He pulls the trigger and the entire stand fills with white smoke. I can't see anything for a good 5 seconds. When the smoke clears we see the deer running to the left, he stops after about 15 feet and begins grazing again. I told him he missed and that was our only shot. His eyes teared up and I hugged him and told him it was ok. Every hunter missed at some point and that it was just part of hunting.

I told him we needed to wait until the deer left before we got out of the stand so they wouldn't spook of the area. We waited around for a while and that deer just wouldn't leave. I told my son to make some noises to scare him off, he started off by whistling. The deer just looked up and went back to grazing. Then he made some louder noises, deer still not scared. Finally my son begins yelling "GET OUT OF HERE!" That deer didn't care a bit, didn't scare him, didn't even phase him. So my son then gets the idea that I need to climb down, run, not walk, back to the truck, go home and get some more bullets and powder. I tell him I'm afraid that even if it didn't scare the deer off when I climbed down that it would be too dark by the time I got back. Well his sad little puppy dog eyes got me and I agreed, I quitely climbed down the stops and ran that long way back to the truck and hopped in and drove back home and got more ammo. I hurried back, panting and out of breath I finally made it to the stand again. I climb in and get the gun, he points out 2 more deer in the field. I drop the powder pellets in the gun and try to put the bullet in but we are using sabots, and the sabot end came off and stuck in the end of the barrel, well call it a blonde moment or ignorance or both, but I convinced myself that I was supposed to take that end off. It's getting really dark in the stand and I can barely see so I'm feeling around on the floor to find something to help me pry that little piece of plastic out of the end of the barrel. Finally I break a piece of the bark off of a cedar pole and manage to get the plastic piece out, I drop the bullet in and use the ramrod to try to push it in the rest of the way and it won't budge. I pushed so hard I thought I'd break something. Then I told myself maybe I got the wrong bullets, maybe I've just tore this gun up, maybe my husband is gonna KILL ME. I tell my son it's too dark to shoot anyway and that we need to get home so I can figure out how to get this bullet unlodged from the gun.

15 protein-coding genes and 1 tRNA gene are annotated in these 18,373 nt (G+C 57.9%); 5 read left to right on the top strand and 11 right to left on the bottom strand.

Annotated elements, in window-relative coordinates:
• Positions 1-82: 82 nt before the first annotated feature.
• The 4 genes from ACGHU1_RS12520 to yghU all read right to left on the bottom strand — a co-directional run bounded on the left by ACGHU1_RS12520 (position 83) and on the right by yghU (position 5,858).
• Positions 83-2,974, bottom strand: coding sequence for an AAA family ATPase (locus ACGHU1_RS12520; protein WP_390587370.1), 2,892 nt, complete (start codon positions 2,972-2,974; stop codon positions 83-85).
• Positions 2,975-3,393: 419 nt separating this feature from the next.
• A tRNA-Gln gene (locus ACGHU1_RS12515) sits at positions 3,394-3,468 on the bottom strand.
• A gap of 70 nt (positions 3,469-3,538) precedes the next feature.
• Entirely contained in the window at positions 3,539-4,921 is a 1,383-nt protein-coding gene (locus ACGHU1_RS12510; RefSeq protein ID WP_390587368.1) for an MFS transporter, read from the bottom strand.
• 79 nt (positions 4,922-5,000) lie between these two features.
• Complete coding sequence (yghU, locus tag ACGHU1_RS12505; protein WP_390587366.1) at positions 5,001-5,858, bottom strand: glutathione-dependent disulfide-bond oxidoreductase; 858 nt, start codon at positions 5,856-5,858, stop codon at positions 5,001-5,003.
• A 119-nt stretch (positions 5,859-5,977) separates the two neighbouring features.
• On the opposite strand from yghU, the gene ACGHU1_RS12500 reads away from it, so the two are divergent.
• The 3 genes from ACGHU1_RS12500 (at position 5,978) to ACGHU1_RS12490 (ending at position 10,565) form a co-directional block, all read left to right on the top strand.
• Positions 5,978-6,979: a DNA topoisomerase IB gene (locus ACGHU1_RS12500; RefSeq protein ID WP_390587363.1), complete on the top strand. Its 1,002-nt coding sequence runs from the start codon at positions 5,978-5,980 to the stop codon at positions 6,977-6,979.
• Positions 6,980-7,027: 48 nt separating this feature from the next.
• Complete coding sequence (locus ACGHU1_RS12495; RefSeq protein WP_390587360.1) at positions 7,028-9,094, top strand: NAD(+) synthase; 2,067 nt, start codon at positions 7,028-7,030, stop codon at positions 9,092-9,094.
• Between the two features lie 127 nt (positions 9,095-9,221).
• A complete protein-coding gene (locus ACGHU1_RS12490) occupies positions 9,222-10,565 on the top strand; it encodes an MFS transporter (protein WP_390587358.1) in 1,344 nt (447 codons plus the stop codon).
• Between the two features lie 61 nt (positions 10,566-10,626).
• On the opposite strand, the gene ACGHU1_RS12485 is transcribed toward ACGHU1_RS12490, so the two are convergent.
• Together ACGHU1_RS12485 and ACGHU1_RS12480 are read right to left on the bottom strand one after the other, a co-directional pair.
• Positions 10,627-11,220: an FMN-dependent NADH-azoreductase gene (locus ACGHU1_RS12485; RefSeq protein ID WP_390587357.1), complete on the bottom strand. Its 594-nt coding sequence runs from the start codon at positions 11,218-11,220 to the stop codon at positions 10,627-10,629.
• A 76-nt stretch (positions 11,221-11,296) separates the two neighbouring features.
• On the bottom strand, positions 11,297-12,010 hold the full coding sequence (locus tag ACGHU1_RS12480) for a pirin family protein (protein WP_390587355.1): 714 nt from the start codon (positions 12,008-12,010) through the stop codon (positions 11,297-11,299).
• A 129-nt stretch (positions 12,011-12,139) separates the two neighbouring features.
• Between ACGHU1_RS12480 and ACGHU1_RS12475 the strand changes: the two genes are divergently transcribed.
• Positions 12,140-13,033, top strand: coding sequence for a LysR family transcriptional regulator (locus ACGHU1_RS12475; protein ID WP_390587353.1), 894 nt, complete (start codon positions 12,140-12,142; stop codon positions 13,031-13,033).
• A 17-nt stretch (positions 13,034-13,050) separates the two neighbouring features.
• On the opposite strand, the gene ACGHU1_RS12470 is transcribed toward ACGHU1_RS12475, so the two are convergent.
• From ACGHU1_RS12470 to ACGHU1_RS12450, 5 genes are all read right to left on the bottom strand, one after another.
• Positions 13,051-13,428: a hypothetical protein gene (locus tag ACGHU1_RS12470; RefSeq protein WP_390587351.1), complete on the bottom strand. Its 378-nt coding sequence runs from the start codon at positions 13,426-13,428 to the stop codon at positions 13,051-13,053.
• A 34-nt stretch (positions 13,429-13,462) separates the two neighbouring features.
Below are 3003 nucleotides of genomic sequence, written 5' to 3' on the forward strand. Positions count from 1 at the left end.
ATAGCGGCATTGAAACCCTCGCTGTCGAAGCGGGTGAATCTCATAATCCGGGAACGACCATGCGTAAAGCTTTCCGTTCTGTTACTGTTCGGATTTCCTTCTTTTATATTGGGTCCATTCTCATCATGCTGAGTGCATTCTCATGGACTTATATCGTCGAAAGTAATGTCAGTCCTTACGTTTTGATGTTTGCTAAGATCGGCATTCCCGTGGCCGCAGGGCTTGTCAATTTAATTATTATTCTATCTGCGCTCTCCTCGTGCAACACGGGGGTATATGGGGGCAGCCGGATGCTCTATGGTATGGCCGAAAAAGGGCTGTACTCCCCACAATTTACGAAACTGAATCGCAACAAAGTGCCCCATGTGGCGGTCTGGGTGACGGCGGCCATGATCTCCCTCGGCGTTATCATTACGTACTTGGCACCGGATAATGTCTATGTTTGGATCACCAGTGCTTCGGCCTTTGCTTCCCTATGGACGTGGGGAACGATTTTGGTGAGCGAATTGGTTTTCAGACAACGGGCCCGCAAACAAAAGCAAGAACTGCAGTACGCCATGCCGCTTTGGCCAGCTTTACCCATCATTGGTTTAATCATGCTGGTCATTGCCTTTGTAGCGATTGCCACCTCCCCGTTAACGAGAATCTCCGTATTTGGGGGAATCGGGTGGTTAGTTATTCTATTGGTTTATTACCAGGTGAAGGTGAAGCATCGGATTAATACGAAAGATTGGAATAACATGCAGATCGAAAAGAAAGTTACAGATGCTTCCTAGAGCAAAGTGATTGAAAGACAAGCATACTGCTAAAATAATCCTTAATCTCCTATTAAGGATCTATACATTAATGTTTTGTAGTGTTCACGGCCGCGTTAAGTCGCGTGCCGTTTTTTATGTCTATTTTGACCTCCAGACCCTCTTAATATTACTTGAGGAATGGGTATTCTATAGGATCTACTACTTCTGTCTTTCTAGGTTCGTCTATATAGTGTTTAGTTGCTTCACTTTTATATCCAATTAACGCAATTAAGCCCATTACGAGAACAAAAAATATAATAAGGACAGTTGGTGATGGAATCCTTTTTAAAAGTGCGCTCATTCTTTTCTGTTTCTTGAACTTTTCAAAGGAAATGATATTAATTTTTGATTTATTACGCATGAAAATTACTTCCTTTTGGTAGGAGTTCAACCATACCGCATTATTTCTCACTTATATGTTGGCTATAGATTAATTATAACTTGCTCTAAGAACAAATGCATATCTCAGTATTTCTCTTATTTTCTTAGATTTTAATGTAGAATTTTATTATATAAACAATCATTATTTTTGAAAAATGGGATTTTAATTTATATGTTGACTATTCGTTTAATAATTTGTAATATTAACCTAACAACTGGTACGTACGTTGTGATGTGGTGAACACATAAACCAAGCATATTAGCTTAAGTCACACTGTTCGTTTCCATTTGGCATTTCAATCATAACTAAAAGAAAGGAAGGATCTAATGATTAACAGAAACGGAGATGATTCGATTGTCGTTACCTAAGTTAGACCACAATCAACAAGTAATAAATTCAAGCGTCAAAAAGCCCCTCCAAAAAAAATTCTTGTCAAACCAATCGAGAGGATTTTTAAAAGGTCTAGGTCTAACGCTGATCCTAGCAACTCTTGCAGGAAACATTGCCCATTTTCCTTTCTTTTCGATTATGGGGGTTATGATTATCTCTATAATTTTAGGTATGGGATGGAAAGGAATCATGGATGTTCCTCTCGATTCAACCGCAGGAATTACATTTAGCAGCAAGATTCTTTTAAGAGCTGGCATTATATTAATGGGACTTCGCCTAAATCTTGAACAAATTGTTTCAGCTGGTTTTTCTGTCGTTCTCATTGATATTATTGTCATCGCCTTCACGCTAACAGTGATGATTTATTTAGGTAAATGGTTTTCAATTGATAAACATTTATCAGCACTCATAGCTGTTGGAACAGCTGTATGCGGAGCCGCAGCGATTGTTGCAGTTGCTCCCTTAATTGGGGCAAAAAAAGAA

For all you non hunters it's not a bullet filled with gun powder, its the actual bullet, the gun powder is in pellet form and seperate from the bullet. We make our way back to the truck, my son directs me to a short cut out of the woods and we get back home safely, disappointed but safe. I find my husbands gun box and get the breach plug tool out and remove it so that I can get the powder out so that I can figure out how I'm gonna get the bullet unlodged. My son looks at me and says "Do you know how to do that?" I smiled and said "Well, I obviously don't know everything, and despite the way it seemed in the tree stand I'm not a complete idiot". I get the powder out and I try everything I can think of to get the bullet out, but it won't budge. So now as bad as I hate to I call hubby and tell him our story and ask him how to get the bullet out. He tells me to use some bore cleaning pads and use a cleaning stick and just put pressure on it. It works like a charm. The bore cleaning pads also lubed the barrel and when I tried to reload it, it went in much easier. So now the gun's sitting on ready in the corner I promised him that if my brothers didn't take him tomorrow that I would take him again. He told me that he liked going hunting with me better than going with him.

Mark one for the country redneck momma!